Whatever the outcome, money is no longer a prerogative here, and with luck, we may see more trials based on this premise very soon.

Masks made of ostrich cells make COVID-19 glow in the dark

In the two years that SARS‑CoV‑2 has ravaged across the globe, it has caused immeasurable human loss. But we as a species have been able to create monumental solutions amidst great adversity. The latest achievement involves a standard face mask that can detect COVID-19 in your breath, essentially making the pathogen visible.

A COVID-19 sample becomes apparent on a mask filter under ultraviolet light. Image credits: Kyoto Prefectural University.

Japanese researchers at Kyoto Prefectural University have created a mask that glows in the dark if COVID-19 is detected in a person’s breath or spit. They did this by coating masks with a mixture containing ostrich antibodies that react when they contact the SARS‑CoV‑2 virus. The filters are then removed from the masks and sprayed with a chemical that makes COVID-19 (if present) viewable using a smartphone or a dark light. The experts hope that their discovery could provide a low-cost home test to detect the virus.

Yasuhiro Tsukamoto, veterinary professor and president of Kyoto Prefectural University, explains the benefits of such a technology: “It’s a much faster and direct form of initial testing than getting a PCR test.”

Tsukamoto notes that it could help those infected with the virus but who show no symptoms and are unlikely to get tested — and with a patent application and plans to commercialize inspection kits and sell them in Japan and overseas within the next year, the test appears to have a bright future. However, this all hinges on large-scale testing of the mask filters and government approval for mass production.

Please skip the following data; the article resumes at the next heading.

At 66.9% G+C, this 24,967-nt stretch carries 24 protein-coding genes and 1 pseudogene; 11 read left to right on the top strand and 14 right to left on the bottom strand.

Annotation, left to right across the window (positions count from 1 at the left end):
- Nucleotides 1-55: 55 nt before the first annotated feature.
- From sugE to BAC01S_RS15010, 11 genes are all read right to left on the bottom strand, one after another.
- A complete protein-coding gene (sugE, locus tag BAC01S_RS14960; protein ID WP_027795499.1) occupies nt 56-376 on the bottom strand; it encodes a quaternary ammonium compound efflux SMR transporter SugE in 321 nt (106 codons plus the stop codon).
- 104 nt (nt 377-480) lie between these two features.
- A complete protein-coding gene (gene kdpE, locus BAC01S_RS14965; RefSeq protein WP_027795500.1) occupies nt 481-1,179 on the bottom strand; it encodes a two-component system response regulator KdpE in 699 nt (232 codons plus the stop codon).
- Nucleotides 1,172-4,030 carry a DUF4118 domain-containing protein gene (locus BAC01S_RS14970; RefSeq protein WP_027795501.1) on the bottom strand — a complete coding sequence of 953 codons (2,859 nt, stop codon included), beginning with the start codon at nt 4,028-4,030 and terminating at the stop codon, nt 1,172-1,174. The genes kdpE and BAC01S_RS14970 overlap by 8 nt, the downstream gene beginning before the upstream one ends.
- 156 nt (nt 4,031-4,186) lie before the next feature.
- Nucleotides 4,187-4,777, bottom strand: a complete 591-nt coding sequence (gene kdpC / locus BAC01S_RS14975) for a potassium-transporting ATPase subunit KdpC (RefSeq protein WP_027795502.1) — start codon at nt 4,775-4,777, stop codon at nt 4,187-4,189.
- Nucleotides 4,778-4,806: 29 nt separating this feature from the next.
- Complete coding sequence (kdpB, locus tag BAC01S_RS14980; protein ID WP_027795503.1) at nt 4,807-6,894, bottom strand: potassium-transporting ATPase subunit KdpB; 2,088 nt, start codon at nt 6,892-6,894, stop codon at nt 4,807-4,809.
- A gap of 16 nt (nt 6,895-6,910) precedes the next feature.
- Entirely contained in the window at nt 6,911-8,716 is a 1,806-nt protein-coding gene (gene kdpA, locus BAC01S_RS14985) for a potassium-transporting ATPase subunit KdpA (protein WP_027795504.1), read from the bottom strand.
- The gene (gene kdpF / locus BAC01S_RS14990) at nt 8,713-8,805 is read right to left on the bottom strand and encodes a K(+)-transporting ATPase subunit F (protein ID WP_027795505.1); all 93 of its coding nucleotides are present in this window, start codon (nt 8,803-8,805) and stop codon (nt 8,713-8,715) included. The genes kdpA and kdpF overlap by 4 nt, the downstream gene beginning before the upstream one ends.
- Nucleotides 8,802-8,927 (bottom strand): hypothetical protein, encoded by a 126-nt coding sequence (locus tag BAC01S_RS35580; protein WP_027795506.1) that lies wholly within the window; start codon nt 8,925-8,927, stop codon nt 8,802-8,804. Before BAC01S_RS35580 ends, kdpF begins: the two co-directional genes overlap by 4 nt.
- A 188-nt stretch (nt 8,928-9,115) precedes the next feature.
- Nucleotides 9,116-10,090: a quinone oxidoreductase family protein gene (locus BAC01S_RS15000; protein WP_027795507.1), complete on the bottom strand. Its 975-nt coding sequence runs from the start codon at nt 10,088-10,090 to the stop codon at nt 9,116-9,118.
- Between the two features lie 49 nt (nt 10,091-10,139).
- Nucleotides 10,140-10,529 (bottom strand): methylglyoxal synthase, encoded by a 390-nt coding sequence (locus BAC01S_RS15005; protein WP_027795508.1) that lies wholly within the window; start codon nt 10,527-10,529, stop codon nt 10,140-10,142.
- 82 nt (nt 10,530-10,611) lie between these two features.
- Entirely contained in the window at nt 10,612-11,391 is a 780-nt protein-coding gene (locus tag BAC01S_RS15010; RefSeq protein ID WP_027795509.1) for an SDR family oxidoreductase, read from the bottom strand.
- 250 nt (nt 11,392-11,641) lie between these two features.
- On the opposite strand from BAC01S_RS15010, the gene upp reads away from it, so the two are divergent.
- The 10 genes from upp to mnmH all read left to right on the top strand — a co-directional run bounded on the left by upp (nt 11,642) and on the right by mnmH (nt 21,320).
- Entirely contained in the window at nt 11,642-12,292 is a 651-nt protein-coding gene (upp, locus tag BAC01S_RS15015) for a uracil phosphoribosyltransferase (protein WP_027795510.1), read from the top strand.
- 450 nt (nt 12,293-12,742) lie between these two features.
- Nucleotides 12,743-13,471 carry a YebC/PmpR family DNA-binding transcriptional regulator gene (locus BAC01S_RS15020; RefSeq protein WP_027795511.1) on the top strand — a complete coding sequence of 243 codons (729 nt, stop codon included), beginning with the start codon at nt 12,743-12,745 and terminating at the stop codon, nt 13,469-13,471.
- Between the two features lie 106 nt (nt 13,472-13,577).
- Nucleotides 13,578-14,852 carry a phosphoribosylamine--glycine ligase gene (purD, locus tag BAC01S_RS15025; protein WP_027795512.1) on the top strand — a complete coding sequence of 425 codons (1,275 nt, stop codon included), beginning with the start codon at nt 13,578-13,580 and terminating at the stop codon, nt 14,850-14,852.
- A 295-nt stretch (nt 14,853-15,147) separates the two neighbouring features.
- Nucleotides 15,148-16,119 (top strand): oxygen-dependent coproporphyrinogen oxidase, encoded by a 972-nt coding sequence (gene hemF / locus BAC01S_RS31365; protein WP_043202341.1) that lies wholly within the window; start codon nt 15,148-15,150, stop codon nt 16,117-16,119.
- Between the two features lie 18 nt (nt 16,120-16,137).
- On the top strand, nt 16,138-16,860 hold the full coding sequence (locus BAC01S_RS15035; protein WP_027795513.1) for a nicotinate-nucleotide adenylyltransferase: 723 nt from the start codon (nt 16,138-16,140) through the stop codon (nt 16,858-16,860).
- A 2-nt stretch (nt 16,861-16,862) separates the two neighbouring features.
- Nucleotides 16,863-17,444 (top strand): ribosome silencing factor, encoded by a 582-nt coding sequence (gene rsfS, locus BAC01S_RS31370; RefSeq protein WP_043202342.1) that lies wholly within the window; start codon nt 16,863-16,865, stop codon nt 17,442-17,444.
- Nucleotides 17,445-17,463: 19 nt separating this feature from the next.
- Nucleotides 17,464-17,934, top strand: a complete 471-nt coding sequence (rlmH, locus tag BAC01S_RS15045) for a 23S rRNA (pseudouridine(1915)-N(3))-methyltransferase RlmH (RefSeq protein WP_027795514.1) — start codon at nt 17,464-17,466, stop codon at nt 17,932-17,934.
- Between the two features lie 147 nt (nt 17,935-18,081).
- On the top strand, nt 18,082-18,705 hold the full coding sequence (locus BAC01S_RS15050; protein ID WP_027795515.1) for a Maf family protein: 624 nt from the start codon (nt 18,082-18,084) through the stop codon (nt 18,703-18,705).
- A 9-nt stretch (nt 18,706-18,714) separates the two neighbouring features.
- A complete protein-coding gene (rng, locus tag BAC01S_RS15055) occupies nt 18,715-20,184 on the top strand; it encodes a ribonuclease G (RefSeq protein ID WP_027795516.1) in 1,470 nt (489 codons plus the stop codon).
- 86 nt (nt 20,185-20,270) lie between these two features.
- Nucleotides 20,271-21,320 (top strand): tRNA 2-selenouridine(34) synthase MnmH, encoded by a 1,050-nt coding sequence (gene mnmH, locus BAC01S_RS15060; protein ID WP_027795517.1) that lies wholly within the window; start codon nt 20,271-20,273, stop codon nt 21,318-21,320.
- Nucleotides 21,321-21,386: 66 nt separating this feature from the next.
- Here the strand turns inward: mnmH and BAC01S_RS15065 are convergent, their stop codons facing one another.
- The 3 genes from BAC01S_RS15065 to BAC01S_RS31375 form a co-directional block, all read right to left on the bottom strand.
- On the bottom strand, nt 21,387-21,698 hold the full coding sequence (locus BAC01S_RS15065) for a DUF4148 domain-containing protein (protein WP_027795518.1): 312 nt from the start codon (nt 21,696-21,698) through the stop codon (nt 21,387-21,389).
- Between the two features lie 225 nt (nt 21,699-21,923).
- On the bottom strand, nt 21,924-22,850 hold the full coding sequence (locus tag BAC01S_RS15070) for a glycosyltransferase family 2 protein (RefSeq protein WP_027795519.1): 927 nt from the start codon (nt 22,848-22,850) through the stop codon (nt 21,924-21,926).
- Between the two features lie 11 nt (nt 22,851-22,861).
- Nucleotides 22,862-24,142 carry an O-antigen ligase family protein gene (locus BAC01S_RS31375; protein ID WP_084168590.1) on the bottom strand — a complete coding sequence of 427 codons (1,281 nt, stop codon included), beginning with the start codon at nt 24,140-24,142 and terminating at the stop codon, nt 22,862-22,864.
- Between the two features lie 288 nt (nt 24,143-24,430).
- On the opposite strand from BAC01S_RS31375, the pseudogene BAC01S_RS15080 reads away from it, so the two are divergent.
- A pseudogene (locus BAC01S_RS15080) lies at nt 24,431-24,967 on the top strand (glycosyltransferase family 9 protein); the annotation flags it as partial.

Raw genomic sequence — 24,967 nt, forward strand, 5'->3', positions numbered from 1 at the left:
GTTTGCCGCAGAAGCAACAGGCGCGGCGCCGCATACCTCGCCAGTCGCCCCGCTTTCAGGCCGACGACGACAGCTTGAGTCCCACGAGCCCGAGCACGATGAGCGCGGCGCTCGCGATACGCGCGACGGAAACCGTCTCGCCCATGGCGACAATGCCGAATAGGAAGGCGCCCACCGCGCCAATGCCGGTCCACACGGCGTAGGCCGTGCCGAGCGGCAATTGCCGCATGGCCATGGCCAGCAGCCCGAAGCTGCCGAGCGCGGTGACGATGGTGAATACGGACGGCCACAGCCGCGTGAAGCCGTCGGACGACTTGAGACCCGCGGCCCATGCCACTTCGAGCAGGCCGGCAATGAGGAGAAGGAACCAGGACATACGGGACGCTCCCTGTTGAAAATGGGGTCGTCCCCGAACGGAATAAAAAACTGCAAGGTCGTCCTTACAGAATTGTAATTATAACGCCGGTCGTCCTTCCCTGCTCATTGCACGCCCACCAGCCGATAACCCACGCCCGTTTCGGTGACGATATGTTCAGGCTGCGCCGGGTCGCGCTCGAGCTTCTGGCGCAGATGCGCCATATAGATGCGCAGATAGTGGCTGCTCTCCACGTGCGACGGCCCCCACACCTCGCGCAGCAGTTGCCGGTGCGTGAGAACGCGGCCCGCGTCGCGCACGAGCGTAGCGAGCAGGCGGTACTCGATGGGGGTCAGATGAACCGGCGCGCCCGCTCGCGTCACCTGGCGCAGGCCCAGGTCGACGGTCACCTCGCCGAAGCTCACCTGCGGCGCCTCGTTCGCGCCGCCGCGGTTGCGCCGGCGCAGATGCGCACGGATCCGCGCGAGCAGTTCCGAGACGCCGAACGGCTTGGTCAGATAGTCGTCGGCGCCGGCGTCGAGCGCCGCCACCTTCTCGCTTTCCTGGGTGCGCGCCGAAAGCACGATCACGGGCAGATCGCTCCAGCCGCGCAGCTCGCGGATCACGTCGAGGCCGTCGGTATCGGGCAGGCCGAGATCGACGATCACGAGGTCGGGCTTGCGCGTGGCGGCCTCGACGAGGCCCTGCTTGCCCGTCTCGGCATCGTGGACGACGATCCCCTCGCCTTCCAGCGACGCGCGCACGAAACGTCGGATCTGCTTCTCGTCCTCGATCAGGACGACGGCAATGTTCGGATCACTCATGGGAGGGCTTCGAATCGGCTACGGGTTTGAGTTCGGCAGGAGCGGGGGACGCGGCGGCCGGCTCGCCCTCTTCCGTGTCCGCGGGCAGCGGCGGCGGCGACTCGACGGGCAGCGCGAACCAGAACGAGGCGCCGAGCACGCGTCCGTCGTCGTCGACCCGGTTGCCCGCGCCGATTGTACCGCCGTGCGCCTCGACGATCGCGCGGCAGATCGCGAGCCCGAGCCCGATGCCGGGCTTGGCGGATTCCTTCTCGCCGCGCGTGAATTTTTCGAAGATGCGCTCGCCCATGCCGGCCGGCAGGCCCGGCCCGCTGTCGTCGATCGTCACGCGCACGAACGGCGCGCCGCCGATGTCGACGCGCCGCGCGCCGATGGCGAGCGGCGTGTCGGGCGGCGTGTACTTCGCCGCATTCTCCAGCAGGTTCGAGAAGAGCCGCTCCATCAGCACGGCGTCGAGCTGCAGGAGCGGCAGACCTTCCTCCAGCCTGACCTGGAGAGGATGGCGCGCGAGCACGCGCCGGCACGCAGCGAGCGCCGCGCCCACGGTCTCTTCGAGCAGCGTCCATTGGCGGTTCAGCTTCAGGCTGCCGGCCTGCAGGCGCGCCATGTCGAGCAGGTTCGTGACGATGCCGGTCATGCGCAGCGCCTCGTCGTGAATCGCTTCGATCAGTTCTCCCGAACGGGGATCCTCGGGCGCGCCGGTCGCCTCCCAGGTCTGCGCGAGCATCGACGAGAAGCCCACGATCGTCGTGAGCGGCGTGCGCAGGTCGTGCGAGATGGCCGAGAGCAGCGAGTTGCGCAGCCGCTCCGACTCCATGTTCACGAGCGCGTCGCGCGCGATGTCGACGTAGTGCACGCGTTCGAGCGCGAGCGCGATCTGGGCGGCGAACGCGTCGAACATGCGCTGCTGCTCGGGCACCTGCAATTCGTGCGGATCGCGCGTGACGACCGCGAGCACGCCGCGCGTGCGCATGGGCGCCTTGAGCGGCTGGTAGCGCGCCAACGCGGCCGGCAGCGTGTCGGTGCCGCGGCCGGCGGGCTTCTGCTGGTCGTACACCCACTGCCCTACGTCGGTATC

Remarkably, this all came with a little help from ostriches.

The ostrich immune system is one of the most potent on Earth

To make each mask, the scientists injected inactive SARS‑CoV‑2 into female ostriches, in effect vaccinating them. Scientists then extracted antibodies from the eggs the ostriches produced, as the yolk transfers immunity to the offspring – the same way a vaccinated mother conveys disease resistance to her infant through the placenta. 

An ostrich egg yolk is perfect for this job as it is nearly 24 times bigger than a chicken’s, allowing a more significant number of antibodies to form. Additionally, immune cells are also produced far more quickly in these birds—taking a mere six weeks, as opposed to chickens, where it takes twelve.

Because ostriches have an extremely efficient immune system, thought to be the strongest of any animal on the planet, they can rapidly produce antibodies to fight an enormous range of bacteria and viruses, with a 2012 study in the Brazilian Journal of Microbiology showing they could stop Staphylococcus aureus and E. coli in their tracks – experts also predict that this bird will be instrumental in fending off epidemics in the future.

Tsukamoto himself has published numerous studies using ostrich immune cells harvested from eggs to help treat a host of health conditions, from swine flu to hair loss.

Your smartphone can image COVID-19 with this simple test

The researchers started by creating a mask filter coated with a solution of the antibodies extracted from ostriches’ eggs that react with the COVID-19 spike protein. After they had a working material, a small consort of 32 volunteers wore the masks for eight hours before the team removed the filters and sprayed them with a chemical that caused COVID-19 to glow in the dark. Scientists repeated this for ten days. Masks worn by participants infected with the virus glowed around the nose and mouth when scientists shone a dark light on them.

In a promising turn, the researchers found they could also use a smartphone LED light to detect the virus, which would considerably widen the scope of testing across the globe due to its ease of use. Essentially, it means that the material could be used to the fullest in a day-to-day setting without any additional equipment.